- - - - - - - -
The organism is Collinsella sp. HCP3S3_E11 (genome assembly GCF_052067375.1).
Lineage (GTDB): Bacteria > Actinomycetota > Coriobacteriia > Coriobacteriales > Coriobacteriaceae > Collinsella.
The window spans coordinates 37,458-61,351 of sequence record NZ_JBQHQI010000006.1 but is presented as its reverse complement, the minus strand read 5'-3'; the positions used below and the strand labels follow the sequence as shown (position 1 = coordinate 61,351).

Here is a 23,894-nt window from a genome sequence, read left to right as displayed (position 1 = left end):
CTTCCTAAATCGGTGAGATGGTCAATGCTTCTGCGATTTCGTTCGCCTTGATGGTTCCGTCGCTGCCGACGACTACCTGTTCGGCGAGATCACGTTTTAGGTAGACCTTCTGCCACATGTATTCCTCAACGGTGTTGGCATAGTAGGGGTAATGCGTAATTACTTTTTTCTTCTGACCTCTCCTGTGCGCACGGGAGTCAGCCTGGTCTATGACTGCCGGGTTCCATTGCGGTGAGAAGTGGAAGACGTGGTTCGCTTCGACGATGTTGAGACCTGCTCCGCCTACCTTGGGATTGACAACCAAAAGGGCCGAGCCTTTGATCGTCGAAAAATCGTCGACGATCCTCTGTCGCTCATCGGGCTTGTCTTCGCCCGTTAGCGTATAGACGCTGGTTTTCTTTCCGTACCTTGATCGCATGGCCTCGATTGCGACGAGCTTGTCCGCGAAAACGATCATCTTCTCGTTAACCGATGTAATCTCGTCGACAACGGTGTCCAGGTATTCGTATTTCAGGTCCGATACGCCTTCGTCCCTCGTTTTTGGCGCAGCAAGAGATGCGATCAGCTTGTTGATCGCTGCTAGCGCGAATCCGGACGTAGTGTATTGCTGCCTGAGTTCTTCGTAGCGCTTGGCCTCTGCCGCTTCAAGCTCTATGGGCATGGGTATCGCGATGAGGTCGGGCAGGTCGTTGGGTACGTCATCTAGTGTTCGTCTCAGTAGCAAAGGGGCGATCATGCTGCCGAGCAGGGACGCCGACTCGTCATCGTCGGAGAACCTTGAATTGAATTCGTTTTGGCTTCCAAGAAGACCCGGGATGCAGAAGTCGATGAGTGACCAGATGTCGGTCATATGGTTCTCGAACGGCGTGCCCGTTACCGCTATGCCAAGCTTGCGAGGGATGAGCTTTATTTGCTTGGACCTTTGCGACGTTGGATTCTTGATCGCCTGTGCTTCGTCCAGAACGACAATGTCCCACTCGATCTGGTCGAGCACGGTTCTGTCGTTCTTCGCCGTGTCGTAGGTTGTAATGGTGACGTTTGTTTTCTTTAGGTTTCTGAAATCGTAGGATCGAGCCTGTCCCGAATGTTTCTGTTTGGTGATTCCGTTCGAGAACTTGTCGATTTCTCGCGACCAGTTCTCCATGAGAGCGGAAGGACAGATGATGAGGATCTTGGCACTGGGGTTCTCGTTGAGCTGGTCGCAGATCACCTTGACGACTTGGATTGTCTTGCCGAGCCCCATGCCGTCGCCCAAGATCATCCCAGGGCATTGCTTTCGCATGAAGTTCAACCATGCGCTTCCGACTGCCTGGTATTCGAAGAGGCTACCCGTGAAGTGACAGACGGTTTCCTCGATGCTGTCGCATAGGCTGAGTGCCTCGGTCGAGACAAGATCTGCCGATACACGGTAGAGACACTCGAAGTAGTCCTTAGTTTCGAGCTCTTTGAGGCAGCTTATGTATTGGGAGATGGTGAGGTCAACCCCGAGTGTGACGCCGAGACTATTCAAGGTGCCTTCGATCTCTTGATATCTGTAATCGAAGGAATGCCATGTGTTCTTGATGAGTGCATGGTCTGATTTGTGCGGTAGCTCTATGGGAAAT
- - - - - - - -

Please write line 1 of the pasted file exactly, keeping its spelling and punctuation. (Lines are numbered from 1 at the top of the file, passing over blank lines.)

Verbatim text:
The organism is Collinsella sp. HCP3S3_E11 (genome assembly GCF_052067375.1).